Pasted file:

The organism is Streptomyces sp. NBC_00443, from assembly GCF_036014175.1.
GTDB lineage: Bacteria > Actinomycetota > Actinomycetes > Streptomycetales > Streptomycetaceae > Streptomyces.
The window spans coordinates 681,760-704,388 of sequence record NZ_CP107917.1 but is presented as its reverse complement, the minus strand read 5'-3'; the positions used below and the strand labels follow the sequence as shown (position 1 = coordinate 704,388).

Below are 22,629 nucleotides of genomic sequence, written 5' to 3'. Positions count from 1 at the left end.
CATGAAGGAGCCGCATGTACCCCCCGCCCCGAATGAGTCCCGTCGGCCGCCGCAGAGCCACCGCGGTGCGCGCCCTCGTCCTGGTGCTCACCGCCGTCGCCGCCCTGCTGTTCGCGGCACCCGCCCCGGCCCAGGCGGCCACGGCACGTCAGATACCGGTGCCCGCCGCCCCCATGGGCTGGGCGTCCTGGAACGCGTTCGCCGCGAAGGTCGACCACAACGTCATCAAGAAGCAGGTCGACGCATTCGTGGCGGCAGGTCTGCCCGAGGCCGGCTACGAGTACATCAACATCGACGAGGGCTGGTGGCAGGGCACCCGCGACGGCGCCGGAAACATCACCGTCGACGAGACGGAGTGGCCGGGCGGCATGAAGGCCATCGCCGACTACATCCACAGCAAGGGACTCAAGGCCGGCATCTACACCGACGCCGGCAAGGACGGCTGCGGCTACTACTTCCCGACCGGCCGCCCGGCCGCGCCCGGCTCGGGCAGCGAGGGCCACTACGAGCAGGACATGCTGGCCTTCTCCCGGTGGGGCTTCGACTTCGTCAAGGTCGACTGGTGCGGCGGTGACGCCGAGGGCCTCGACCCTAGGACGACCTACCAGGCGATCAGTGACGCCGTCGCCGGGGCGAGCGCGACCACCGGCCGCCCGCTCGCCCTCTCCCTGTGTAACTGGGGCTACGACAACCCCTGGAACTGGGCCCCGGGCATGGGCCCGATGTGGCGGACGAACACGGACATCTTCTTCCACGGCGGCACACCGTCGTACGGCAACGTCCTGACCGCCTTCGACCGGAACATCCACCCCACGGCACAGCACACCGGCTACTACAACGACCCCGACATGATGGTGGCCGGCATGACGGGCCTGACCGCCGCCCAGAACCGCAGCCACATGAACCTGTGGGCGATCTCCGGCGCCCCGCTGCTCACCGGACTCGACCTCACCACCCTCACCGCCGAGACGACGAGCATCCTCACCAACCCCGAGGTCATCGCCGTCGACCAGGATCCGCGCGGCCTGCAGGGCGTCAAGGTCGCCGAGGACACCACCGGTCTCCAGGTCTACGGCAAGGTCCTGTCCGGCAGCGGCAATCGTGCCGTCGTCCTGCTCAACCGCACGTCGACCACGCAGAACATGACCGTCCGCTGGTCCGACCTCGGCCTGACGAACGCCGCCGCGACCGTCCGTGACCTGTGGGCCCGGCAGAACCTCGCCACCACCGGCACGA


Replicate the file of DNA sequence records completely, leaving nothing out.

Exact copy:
The organism is Streptomyces sp. NBC_00443, from assembly GCF_036014175.1.
GTDB lineage: Bacteria > Actinomycetota > Actinomycetes > Streptomycetales > Streptomycetaceae > Streptomyces.
The window spans coordinates 681,760-704,388 of sequence record NZ_CP107917.1 but is presented as its reverse complement, the minus strand read 5'-3'; the positions used below and the strand labels follow the sequence as shown (position 1 = coordinate 704,388).

Below are 22,629 nucleotides of genomic sequence, written 5' to 3'. Positions count from 1 at the left end.
CATGAAGGAGCCGCATGTACCCCCCGCCCCGAATGAGTCCCGTCGGCCGCCGCAGAGCCACCGCGGTGCGCGCCCTCGTCCTGGTGCTCACCGCCGTCGCCGCCCTGCTGTTCGCGGCACCCGCCCCGGCCCAGGCGGCCACGGCACGTCAGATACCGGTGCCCGCCGCCCCCATGGGCTGGGCGTCCTGGAACGCGTTCGCCGCGAAGGTCGACCACAACGTCATCAAGAAGCAGGTCGACGCATTCGTGGCGGCAGGTCTGCCCGAGGCCGGCTACGAGTACATCAACATCGACGAGGGCTGGTGGCAGGGCACCCGCGACGGCGCCGGAAACATCACCGTCGACGAGACGGAGTGGCCGGGCGGCATGAAGGCCATCGCCGACTACATCCACAGCAAGGGACTCAAGGCCGGCATCTACACCGACGCCGGCAAGGACGGCTGCGGCTACTACTTCCCGACCGGCCGCCCGGCCGCGCCCGGCTCGGGCAGCGAGGGCCACTACGAGCAGGACATGCTGGCCTTCTCCCGGTGGGGCTTCGACTTCGTCAAGGTCGACTGGTGCGGCGGTGACGCCGAGGGCCTCGACCCTAGGACGACCTACCAGGCGATCAGTGACGCCGTCGCCGGGGCGAGCGCGACCACCGGCCGCCCGCTCGCCCTCTCCCTGTGTAACTGGGGCTACGACAACCCCTGGAACTGGGCCCCGGGCATGGGCCCGATGTGGCGGACGAACACGGACATCTTCTTCCACGGCGGCACACCGTCGTACGGCAACGTCCTGACCGCCTTCGACCGGAACATCCACCCCACGGCACAGCACACCGGCTACTACAACGACCCCGACATGATGGTGGCCGGCATGACGGGCCTGACCGCCGCCCAGAACCGCAGCCACATGAACCTGTGGGCGATCTCCGGCGCCCCGCTGCTCACCGGACTCGACCTCACCACCCTCACCGCCGAGACGACGAGCATCCTCACCAACCCCGAGGTCATCGCCGTCGACCAGGATCCGCGCGGCCTGCAGGGCGTCAAGGTCGCCGAGGACACCACCGGTCTCCAGGTCTACGGCAAGGTCCTGTCCGGCAGCGGCAATCGTGCCGTCGTCCTGCTCAACCGCACGTCGACCACGCAGAACATGACCGTCCGCTGGTCCGACCTCGGCCTGACGAACGCCGCCGCGACCGTCCGTGACCTGTGGGCCCGGCAGAACCTCGCCACCACCGGCACGA